The buzz throughout the session was the Pence administration was not as prepared as it could have been for a second session. Most gave the new governor a pass in 2013 when he had to build an administration, create a legislative agenda and write a $30 billion biennial budget. But this session found the administration treading in similar waters. An influential state senator told me he was approached about carrying the governor’s education agenda in December. Questions to the administration on who was carrying the governor’s package went unanswered as 2013 rolled into 2014.
The contrast with the Daniels modus operandi is striking. Senate sources tell me Daniels’ legislative package began assemblage in late summer. It would be scored fiscally in early fall, and bill sponsors would be lined up in early to mid-fall. His legislative liaisons were conspicuous, vigorous and accessible. The Pence legislative liaisons, multiple members have told me, were late in developing legislation, unprepared for fiscal impacts, blew off meetings with legislators, gave little direction, and were largely missing in action.
Republican House Speaker Brian Bosma was asked about working with the Pence team. “The governor was very encouraging,” Bosma said. “The details were worked out by legislative leaders, but the governor was very encouraging on adoption of each of these initiatives. We kept him apprised at all times.”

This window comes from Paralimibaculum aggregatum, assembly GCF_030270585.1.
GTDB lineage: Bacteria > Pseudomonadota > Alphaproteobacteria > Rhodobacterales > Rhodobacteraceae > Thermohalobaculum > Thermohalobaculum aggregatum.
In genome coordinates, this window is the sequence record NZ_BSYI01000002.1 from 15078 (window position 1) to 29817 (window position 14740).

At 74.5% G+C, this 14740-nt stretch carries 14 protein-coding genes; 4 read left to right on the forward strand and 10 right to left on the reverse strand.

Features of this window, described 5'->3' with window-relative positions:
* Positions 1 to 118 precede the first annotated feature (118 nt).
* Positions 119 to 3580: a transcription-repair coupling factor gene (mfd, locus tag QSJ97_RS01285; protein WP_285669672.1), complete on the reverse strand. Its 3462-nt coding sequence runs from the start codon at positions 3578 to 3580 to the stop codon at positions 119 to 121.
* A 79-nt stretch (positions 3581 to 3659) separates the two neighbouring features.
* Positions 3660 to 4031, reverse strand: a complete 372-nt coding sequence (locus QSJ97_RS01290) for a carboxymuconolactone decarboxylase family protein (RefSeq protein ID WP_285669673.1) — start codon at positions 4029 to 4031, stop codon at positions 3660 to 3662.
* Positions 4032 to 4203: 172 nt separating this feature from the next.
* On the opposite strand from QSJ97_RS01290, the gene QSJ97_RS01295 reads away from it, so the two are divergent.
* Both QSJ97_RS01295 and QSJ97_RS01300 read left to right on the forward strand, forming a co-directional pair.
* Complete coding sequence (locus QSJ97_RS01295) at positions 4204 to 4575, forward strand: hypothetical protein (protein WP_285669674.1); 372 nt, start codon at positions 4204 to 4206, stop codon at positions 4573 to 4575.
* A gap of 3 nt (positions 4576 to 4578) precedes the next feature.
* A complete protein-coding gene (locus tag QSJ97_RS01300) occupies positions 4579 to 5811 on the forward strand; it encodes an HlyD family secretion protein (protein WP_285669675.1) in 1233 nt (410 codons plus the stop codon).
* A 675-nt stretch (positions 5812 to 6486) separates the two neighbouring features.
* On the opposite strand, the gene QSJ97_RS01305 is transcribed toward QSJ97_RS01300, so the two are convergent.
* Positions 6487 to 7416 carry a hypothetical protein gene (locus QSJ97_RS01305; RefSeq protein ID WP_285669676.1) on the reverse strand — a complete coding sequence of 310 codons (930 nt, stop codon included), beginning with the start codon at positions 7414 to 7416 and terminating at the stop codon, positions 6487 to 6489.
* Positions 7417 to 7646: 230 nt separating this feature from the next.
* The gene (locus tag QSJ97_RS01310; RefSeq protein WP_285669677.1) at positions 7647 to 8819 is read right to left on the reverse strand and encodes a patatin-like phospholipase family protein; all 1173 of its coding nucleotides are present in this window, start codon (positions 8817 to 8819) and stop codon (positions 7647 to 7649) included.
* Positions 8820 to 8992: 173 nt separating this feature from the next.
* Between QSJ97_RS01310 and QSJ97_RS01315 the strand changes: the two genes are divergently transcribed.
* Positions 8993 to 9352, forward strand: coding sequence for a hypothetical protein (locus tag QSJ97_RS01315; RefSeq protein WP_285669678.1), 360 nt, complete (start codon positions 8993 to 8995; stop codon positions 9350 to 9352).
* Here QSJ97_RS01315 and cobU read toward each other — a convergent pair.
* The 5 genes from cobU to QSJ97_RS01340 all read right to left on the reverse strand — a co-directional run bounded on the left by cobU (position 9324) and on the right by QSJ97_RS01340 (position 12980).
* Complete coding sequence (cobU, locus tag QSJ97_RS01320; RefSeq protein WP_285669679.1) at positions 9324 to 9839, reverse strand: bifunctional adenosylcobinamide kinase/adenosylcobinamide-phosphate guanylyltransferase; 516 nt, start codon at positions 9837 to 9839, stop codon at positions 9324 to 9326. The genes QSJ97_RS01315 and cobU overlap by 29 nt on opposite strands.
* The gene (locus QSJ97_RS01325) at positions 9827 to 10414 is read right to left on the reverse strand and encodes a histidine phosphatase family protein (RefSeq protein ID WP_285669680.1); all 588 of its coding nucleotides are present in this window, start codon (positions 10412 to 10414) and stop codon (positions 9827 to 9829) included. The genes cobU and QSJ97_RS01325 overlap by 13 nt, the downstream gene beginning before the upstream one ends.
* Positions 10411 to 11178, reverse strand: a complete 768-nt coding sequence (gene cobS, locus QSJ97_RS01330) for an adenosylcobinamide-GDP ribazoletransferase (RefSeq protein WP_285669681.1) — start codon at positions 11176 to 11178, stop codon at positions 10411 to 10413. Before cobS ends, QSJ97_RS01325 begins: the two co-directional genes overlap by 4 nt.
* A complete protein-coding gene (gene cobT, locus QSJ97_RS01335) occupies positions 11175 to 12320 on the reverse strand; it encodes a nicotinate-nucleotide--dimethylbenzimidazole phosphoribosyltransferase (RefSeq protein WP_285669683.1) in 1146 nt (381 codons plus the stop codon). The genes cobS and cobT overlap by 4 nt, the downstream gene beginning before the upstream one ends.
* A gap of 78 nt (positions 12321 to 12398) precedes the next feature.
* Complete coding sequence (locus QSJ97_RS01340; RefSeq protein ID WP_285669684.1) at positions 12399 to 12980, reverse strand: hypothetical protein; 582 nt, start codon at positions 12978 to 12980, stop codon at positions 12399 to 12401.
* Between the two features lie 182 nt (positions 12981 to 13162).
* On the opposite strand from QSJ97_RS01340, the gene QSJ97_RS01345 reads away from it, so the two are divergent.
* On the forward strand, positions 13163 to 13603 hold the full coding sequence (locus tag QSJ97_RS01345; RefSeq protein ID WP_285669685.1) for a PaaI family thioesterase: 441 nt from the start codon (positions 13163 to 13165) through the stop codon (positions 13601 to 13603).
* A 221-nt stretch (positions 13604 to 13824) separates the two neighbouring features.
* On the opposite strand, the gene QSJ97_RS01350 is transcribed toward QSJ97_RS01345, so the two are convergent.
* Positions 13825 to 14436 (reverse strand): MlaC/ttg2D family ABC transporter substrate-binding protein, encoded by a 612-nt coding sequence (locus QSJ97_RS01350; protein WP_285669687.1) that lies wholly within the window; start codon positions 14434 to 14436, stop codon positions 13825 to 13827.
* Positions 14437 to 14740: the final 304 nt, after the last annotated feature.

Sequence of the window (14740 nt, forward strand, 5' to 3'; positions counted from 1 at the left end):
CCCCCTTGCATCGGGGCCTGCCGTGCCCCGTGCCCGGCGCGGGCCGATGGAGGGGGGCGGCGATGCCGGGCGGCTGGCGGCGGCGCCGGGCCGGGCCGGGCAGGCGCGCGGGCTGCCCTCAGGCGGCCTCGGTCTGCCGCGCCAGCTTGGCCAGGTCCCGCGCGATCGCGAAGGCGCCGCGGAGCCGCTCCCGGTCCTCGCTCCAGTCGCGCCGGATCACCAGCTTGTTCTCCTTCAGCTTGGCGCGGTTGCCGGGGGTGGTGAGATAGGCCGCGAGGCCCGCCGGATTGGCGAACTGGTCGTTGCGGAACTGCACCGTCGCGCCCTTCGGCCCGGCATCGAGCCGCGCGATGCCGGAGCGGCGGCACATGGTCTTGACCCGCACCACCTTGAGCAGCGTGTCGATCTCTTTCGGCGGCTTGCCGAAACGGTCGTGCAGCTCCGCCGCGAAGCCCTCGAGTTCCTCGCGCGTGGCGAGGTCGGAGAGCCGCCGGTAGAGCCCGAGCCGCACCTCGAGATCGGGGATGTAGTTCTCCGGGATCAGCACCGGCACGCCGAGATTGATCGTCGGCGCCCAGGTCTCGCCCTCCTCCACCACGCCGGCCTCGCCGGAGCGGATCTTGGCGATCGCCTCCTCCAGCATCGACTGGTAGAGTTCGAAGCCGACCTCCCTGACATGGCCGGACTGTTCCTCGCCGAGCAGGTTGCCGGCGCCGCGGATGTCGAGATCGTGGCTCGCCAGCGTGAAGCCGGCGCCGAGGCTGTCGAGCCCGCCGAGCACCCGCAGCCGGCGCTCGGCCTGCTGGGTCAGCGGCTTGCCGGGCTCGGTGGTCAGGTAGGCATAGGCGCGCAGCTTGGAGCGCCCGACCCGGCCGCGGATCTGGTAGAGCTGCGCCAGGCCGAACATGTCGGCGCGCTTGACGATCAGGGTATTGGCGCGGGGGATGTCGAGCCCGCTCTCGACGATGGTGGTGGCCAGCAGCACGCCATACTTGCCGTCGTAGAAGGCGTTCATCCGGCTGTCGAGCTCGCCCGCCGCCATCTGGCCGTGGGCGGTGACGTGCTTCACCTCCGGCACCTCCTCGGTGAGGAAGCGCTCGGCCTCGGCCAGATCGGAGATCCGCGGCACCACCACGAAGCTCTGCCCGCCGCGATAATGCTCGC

So Daniels used massive amounts of political capital to push the multi-billion dollar Major Moves, and his internal polling showed his approval fell south of 40 percent (though he won re-election two years later with 58 percent of the vote). Pence pushed the important pre-K program in a non-budgetary year, with Republican fiscal leaders refusing to reopen the budget. He ended up with a five-county pilot program funded with tiny budget revisions.
His top priority — the repeal of the business personal property tax — essentially ended up in a blue ribbon study commission, while Senate Bill 1 gives counties the option to repeal the tax and larger counties the ability to provide “super abatements.” The governor emphasized the tax repeal, while Republican-dominated city and county governments resisted with the most cohesion displayed in decades. And when the dust settled, Senate President David Long was boasting about the corporate tax cut — the “linchpin” of the session’s tax policy — calling it “more important” with the potential for the “biggest dividends.”